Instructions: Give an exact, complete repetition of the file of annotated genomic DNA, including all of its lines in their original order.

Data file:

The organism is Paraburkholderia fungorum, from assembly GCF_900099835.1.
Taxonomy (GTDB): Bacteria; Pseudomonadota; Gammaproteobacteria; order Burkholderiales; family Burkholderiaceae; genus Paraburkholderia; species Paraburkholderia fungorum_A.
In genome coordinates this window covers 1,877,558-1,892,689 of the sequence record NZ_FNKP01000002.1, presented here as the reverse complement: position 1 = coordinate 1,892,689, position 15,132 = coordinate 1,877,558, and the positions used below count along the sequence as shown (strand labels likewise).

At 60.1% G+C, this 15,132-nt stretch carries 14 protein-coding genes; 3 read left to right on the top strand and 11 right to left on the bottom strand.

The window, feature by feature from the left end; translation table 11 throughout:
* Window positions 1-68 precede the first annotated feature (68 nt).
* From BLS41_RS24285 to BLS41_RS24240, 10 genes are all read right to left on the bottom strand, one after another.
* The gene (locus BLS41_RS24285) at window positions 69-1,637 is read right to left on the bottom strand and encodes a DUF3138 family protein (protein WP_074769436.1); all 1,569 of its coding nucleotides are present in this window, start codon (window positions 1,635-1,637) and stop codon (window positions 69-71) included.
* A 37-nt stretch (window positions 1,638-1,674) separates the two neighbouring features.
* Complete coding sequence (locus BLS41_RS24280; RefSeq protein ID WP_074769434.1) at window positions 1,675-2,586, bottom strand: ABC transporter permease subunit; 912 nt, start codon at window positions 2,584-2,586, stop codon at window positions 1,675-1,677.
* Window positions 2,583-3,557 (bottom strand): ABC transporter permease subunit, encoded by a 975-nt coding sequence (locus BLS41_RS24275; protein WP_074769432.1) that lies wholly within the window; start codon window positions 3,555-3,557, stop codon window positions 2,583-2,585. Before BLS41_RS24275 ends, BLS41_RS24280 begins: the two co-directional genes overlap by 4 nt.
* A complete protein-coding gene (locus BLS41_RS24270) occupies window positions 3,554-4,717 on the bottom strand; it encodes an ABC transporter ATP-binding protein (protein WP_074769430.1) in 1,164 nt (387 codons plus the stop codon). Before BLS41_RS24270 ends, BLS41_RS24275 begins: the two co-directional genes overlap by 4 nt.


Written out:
The organism is Paraburkholderia fungorum, from assembly GCF_900099835.1.
Taxonomy (GTDB): Bacteria; Pseudomonadota; Gammaproteobacteria; order Burkholderiales; family Burkholderiaceae; genus Paraburkholderia; species Paraburkholderia fungorum_A.
In genome coordinates this window covers 1,877,558-1,892,689 of the sequence record NZ_FNKP01000002.1, presented here as the reverse complement: position 1 = coordinate 1,892,689, position 15,132 = coordinate 1,877,558, and the positions used below count along the sequence as shown (strand labels likewise).

At 60.1% G+C, this 15,132-nt stretch carries 14 protein-coding genes; 3 read left to right on the top strand and 11 right to left on the bottom strand.

The window, feature by feature from the left end; translation table 11 throughout:
* Window positions 1-68 precede the first annotated feature (68 nt).
* From BLS41_RS24285 to BLS41_RS24240, 10 genes are all read right to left on the bottom strand, one after another.
* The gene (locus BLS41_RS24285) at window positions 69-1,637 is read right to left on the bottom strand and encodes a DUF3138 family protein (protein WP_074769436.1); all 1,569 of its coding nucleotides are present in this window, start codon (window positions 1,635-1,637) and stop codon (window positions 69-71) included.
* A 37-nt stretch (window positions 1,638-1,674) separates the two neighbouring features.
* Complete coding sequence (locus BLS41_RS24280; RefSeq protein ID WP_074769434.1) at window positions 1,675-2,586, bottom strand: ABC transporter permease subunit; 912 nt, start codon at window positions 2,584-2,586, stop codon at window positions 1,675-1,677.
* Window positions 2,583-3,557 (bottom strand): ABC transporter permease subunit, encoded by a 975-nt coding sequence (locus BLS41_RS24275; protein WP_074769432.1) that lies wholly within the window; start codon window positions 3,555-3,557, stop codon window positions 2,583-2,585. Before BLS41_RS24275 ends, BLS41_RS24280 begins: the two co-directional genes overlap by 4 nt.
* A complete protein-coding gene (locus BLS41_RS24270) occupies window positions 3,554-4,717 on the bottom strand; it encodes an ABC transporter ATP-binding protein (protein WP_074769430.1) in 1,164 nt (387 codons plus the stop codon). Before BLS41_RS24270 ends, BLS41_RS24275 begins: the two co-directional genes overlap by 4 nt.